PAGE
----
In Criminal Appeal No. 3619 of 2023 -SC- Supreme Court rules simple injuries not enough for attempted murder conviction
Justice Vikram Nath & Justice Ahsanuddin Amanullah [28-11-2023]
New Delhi, November 29, 2023: The Supreme Court has reduced the conviction of two appellants in an attempt to murder case, finding that the evidence did not support a conviction under Section 307 of the Indian Penal Code (IPC).
The presented appeal challenged the final order and judgment, passed by the Madras High Court, wherein the High Court had confirmed the appellants' conviction under Section 307 of the IPC and the imposition of a fine of Rs.1000 each. However, it reduced the original sentence of 10 years rigorous imprisonment to 5 years.
In the said case, the prosecution's case involved an alleged dispute between the Complainant/PW1 and Accused No.1, which stemmed from a civil case concerning a lane between their houses. It was claimed that there was enmity between the parties due to this dispute. The prosecution detailed an incident where Accused No.1, instigated by the appellants and other accused, allegedly assaulted PW1 in his grocery shop. The appellants were subsequently caught by villagers and handed over to the police.
The defence argued that the convictions under Section 307 of the IPC were not justified as the injuries were found to be simple in nature and not on any vital part of the body. It was also contended that there was no intention to kill, no pre-planning, and the injuries sustained were not severe, suggesting that the appellants should have been tried under lesser charges such as Sections 323 and 324 of the IPC.
However, the State's counsel argued that the appellants, armed with knives, demonstrated a clear intention to kill, and it was only by providence that the lives of the victims were saved.
The division bench of Justice Vikram Nath and Justice Ahsanuddin Amanullah referred to the case of State of Madhya Pradesh v Saleem [LQ/SC/2005/681], wherein the court had held that to sustain a conviction under Section 307, IPC, it was not necessary that a bodily injury capable of resulting in death should have been inflicted. As such, non-conviction under Section 307, IPC on the premise only that simple injury was inflicted did not follow as a matter of course. In the same judgment, it was pointed out that "…The court had to see whether the act, irrespective of its result, was done with the intention or knowledge and under circumstances mentioned in the section."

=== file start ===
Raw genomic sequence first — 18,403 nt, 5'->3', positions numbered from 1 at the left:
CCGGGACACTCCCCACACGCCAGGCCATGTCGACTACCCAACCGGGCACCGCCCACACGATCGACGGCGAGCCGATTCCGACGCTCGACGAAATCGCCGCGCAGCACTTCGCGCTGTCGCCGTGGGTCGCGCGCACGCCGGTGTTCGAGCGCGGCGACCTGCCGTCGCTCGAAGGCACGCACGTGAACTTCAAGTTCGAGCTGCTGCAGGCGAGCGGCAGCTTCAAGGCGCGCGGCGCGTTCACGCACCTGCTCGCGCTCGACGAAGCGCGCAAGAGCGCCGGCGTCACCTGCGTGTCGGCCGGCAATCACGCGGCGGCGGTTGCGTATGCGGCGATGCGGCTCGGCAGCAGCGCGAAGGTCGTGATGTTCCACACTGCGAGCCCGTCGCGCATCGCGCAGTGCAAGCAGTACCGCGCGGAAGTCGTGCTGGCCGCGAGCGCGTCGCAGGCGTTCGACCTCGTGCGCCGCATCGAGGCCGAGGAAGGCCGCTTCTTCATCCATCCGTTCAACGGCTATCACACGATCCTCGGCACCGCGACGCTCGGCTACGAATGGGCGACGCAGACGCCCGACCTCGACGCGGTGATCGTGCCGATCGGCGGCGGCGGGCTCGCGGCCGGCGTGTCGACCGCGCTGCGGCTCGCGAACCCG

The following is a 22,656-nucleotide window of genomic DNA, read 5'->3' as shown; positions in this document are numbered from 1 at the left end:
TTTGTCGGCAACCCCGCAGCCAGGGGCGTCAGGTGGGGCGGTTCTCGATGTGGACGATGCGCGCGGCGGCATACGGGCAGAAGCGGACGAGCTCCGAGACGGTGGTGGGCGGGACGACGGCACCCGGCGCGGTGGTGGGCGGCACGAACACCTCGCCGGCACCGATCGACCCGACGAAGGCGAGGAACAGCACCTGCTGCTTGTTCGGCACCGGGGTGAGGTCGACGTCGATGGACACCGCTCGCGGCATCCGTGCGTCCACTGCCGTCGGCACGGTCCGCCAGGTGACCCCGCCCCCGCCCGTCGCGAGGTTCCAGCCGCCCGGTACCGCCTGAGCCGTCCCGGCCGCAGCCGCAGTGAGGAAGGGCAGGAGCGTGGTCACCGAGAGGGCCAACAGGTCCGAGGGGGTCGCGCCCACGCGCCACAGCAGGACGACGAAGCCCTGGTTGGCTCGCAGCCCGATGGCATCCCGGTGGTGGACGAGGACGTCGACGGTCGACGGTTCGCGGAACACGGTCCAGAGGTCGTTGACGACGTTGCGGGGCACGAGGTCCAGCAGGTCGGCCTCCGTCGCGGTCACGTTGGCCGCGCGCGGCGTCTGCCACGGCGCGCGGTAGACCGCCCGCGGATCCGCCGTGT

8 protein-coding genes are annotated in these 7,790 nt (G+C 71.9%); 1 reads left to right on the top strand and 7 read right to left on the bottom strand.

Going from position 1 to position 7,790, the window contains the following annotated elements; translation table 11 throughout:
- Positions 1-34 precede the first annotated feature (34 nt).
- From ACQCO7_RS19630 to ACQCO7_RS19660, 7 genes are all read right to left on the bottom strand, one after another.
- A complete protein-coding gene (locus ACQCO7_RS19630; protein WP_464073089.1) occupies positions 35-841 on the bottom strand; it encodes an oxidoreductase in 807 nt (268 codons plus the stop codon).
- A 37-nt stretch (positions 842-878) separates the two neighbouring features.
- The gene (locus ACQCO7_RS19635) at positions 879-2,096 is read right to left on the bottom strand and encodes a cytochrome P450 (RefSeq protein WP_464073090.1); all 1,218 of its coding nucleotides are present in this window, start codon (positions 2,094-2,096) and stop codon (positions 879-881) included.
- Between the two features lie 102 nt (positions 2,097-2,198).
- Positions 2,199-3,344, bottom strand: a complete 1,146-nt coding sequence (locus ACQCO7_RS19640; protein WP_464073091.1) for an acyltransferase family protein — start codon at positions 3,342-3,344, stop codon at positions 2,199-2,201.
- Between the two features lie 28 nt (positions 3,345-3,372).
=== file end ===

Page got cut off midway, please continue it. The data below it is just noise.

The bench also noted that while grievous or life-threatening injury was not necessary to maintain a conviction under Section 307, IPC, the intention of the accused could be ascertained from the actual injury, if any, as well as from surrounding circumstances. Among other things, the nature of the weapon used and the severity of the blows inflicted could be considered to infer intent.
After careful consideration of the case's facts, circumstances, and the arguments presented by both parties, the bench was convinced that the impugned judgment of the High Court needed intervention. It was noted that there was no allegation of repeated or severe blows, and the injuries sustained by victims were simple in nature, favouring the appellants.
In conclusion, the impugned judgment was varied only to the extent that the conviction of the appellants stood modified to that under Sections 323 and 324 of the IPC, and the sentence imposed was reduced to the period already undergone. The fine imposed was maintained.
Accordingly, the present appeal was disposed of.
Add a Comment
Sign up for our weekly newsletter to stay up to date on our product, events featured blog, special offer and all of the exciting things that take place here at Legitquest.